Washington, DC

Flickr/James D. Schwartz

Rant of the Day: Washington's Bikeshare Is for Smug Socialists

A local journalist offers a strange diatribe against D.C.'s bikeshare program.

Courtesy: Voteprime/Flickr

Washington's Growing Pains

D.C. is booming, but families, minorities and the poor may be left out.


The Pseudo-Suburbanist's Dilemma

I grew up hating the suburbs, but now I fear I might be living in one. What does this say about me?


Why We Pay More for Walkable Neighborhoods

New data points to the economic power of walkable neighborhoods – and the high cost of living in them.


Remember the Fallen

An annual ritual at Arlington National Cemetery.

Courtesy: Sarah Brailey

Fighting Climate Change With a 300-Mile Bike Ride

200 riders peddled from New York to Washington on the annual Climate Ride.


What Will New York City's Bike Share Program Mean for Rider Safety?

Bike lanes could keep accident rates low, even without helmets.


In D.C., Baseball-Oriented Development Seems, at Last, to Be Working

How Nationals Park, to the surprise of its neighbors, is leading to a better community.

Walk Score

Walk Score Launches Bike Score

How bikeable is your city?


Best Places for New College Grads, 2012

The job market for this year's college graduates is tough, but choosing the right city can make all the difference.


America's Most Powerful Global Cities

Sizing up the global clout of U.S. cities.


Urban Sustainability's Missing Ingredient? Education

The best way to make cities greener might be teaching residents what that actually means.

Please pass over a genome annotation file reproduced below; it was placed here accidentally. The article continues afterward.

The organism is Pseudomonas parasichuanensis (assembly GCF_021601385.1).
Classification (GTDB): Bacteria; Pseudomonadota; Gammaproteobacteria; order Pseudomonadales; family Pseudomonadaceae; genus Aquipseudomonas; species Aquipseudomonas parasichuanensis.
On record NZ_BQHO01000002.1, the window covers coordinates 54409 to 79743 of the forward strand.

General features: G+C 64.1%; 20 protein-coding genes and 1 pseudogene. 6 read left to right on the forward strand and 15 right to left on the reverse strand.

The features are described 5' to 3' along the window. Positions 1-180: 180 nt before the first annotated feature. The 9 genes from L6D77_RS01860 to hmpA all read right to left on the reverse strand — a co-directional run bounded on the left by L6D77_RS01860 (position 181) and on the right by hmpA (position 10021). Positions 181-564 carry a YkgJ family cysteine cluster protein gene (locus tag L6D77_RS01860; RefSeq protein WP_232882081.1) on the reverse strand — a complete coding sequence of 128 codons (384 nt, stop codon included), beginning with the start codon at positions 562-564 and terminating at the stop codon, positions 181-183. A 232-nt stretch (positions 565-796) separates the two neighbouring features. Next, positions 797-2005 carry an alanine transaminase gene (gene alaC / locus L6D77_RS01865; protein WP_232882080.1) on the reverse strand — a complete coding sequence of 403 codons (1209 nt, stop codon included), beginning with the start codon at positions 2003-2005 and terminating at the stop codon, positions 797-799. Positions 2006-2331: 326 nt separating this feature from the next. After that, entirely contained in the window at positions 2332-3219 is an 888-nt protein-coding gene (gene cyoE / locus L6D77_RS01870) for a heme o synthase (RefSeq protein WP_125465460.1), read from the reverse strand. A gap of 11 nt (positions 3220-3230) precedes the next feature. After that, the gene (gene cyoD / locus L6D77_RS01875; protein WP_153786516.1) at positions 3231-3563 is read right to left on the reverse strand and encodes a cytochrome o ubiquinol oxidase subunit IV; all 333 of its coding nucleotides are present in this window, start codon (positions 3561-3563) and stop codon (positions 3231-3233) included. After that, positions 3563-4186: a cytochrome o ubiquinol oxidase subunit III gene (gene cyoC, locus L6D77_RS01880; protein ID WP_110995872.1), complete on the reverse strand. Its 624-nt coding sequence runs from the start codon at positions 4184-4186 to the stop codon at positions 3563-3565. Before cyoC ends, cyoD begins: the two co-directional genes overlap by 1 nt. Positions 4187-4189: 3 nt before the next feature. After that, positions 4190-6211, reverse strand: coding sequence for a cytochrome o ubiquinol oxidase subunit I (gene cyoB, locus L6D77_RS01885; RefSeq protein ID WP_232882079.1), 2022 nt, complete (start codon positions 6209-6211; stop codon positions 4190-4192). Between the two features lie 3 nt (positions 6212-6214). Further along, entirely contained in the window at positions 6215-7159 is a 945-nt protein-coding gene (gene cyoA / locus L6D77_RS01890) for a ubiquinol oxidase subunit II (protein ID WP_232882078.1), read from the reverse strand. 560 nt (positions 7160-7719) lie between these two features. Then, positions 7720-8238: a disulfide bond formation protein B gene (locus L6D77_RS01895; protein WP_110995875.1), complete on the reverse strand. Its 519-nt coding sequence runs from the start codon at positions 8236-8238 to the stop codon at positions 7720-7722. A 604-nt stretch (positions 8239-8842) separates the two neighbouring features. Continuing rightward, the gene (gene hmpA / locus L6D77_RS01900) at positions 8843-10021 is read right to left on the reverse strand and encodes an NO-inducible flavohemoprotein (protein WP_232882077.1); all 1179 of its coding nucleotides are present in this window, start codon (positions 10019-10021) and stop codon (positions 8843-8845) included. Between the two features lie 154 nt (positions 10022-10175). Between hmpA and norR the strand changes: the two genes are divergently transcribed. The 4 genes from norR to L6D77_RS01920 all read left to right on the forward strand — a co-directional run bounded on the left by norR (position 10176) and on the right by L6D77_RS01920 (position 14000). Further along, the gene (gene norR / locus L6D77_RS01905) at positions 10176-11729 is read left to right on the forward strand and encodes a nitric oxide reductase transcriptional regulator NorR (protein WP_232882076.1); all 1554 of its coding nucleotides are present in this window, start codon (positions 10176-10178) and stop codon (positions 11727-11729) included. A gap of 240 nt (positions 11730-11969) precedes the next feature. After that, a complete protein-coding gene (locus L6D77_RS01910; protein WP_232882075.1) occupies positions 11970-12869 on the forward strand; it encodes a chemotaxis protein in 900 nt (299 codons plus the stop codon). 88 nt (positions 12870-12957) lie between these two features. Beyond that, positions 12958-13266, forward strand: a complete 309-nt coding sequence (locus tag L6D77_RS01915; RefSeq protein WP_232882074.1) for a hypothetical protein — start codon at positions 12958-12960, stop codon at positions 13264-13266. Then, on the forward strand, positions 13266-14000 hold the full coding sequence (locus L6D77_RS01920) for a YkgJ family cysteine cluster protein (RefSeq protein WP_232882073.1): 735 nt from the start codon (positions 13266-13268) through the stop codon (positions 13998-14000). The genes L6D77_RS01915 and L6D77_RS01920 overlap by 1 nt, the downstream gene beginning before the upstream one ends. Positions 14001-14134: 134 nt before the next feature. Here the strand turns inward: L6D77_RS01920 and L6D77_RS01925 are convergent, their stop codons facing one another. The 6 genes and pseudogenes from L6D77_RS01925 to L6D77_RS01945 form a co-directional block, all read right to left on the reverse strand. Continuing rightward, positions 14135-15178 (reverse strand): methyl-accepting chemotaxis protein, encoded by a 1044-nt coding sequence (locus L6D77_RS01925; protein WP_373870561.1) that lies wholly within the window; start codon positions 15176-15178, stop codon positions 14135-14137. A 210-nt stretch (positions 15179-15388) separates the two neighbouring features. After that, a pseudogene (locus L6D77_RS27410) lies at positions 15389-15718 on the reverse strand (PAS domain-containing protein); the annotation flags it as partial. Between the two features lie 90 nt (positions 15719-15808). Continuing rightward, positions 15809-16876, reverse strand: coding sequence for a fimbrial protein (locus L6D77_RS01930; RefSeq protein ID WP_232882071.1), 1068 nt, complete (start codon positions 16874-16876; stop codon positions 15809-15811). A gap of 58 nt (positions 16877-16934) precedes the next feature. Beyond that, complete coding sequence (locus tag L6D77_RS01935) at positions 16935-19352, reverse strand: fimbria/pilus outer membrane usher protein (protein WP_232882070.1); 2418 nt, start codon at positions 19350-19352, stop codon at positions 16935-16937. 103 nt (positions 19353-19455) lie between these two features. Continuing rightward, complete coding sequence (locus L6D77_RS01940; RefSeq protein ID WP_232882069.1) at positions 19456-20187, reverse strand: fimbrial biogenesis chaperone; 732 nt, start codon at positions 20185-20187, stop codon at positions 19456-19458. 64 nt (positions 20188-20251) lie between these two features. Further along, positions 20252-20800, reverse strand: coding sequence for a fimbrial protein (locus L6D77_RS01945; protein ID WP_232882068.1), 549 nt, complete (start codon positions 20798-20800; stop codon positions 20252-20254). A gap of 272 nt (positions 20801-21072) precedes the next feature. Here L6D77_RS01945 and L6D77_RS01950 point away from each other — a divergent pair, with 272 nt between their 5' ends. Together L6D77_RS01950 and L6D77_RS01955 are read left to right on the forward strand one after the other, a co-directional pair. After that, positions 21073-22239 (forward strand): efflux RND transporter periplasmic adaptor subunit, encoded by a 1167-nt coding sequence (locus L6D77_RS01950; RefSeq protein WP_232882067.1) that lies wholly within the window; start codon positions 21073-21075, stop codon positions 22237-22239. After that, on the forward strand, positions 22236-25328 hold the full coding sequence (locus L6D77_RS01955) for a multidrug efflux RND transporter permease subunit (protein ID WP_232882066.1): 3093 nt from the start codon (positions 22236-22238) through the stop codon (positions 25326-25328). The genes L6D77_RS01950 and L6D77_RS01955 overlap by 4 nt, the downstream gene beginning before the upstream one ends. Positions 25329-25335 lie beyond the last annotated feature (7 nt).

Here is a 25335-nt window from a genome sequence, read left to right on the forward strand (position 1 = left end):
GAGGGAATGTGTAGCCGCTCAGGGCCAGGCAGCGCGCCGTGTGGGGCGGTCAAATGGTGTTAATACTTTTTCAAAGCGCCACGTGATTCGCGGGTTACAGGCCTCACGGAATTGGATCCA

Argument of the Day: Want Affordable Housing? Look to the Zoning Code

Activists should think beyond public subsidies.


The Top U.S. Cities for New Home Construction

Where construction markets are picking up again.


Rita Crundwell: America's New Queen of Municipal Embezzlement

According to feds, the former Dixon, Illinois, comptroller spent much of the $53 million she's accused of stealing on horses with names like "Packin' Jewels" and "Have Faith in Money."

AIA courtesy Prelinger Archive

'No Time for Ugliness': A 1965 Case for Better Cities

Even 47 years ago, American architects saw the perils of sprawl and car-oriented development.

William Henry Jackson; The National Anthropological Archives, Smithsonian Institution.

The Evolution of the American Dream, from Colonial Times to Today

A big new exhibit at the National Building Museum explores the history of house and home in the U.S.


Have Guitar, Will Sing Songs About Urban Planning

Melanie Hammet wants to turn obscure zoning ordinances into the universal language of song.


The Fascinating Story of How Those Tropical Insects Made It Into Your Starbucks Coffee

Starbucks has said it's stopping the use of bug-based red dye. Why? Making the stuff looks like so much fun!